For Thiam, who was born in Ivory Coast and previously held top roles at Aviva Plc and Prudential Plc before Rohner hired him in 2015, the departure blemishes a record that includes a pivot away from volatile trading and toward the more stable business of catering to affluent clients.
Thiam took over at Credit Suisse in mid-2015 and quickly outlined a plan to slash costs, boost profitability and increase his firm’s financial strength. A former politician and insurance executive, he had no direct experience in investment banking, a business that became one of his biggest headaches. He was blindsided by losses at the trading unit in 2016, pushing him to accelerate cost cuts.
The latest troubles started in September when Swiss media reported Khan, who had left for crosstown rival UBS Group AG, confronted his pursuers in downtown Zurich. Embarrassing disclosures followed, including accounts of the personal feud between Thiam and Khan and the suicide of a contractor, rattling business circles in a city that normally enjoys a reputation for quiet professionalism.
An internal probe concluded Thiam didn’t know about the spying, and that Chief Operating Officer Pierre-Olivier Bouee was responsible. Bouee was fired late last year. It later came out that human resources chief Peter Goerke was also followed, which the bank also blamed on Bouee.
“I had no knowledge of the observation of two former colleagues,” Thiam said in the Friday statement. “It undoubtedly disturbed Credit Suisse and caused anxiety and hurt. I regret that this happened and it should never have taken place.”
A third spying case, involving a former Credit Suisse employee in the U.S., was also probed and rejected by the bank. However, lawyers for Credit Suisse were still looking into the matter as recently as last week, Bloomberg reported on Tuesday.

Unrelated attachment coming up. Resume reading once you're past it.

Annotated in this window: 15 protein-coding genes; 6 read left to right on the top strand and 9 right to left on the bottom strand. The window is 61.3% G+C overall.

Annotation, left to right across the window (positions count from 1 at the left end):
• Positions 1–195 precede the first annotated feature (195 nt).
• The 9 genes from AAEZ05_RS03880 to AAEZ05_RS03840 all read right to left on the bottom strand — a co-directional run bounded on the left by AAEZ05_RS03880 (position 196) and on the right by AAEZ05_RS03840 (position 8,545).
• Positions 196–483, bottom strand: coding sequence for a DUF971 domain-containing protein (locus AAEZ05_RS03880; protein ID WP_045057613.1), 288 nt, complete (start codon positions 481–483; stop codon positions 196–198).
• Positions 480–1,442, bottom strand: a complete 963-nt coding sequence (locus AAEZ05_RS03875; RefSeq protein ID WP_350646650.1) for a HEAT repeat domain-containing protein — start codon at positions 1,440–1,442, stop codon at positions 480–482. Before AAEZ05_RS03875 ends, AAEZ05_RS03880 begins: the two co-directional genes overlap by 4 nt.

Thiam’s resignation after prominent overseas shareholders had backed him marks a victory for the Swiss establishment. A former lawyer who has been chairman of Credit Suisse for a decade, Rohner’s leadership “during this turbulent time” was praised by lead independent director Severin Schwan, CEO of Swiss pharmaceuticals company Roche Holding AG.
Gottstein is CEO of Credit Suisse Switzerland and has been in the banking industry for 30 years, including more than 20 at Credit Suisse. His experience includes 13 years in investment banking in London, as well as in private banking. The unit, known as the Swiss Universal Bank, is a sort of miniature Credit Suisse focused on the domestic market. It’s the biggest contributor to pretax profit and includes a private banking arm as well as investment banking.
The new CEO also sits on the board the regulator Finma. It’s unclear what impact the change in leadership at Credit Suisse will have on its investigation into the scandal. Finma said in December that it had appointed an independent auditor to investigate the case and that such probes typically take several months. No one at the regulator was immediately available on Friday morning to comment on the news.
“Gottstein is very Swiss, it’s a big contrast,” said Andreas Venditti, an analyst at Vontobel. Still, he “has a background in investment banking -- he doesn’t know only Switzerland. I wouldn’t say that this is a retreat from a global ambition.”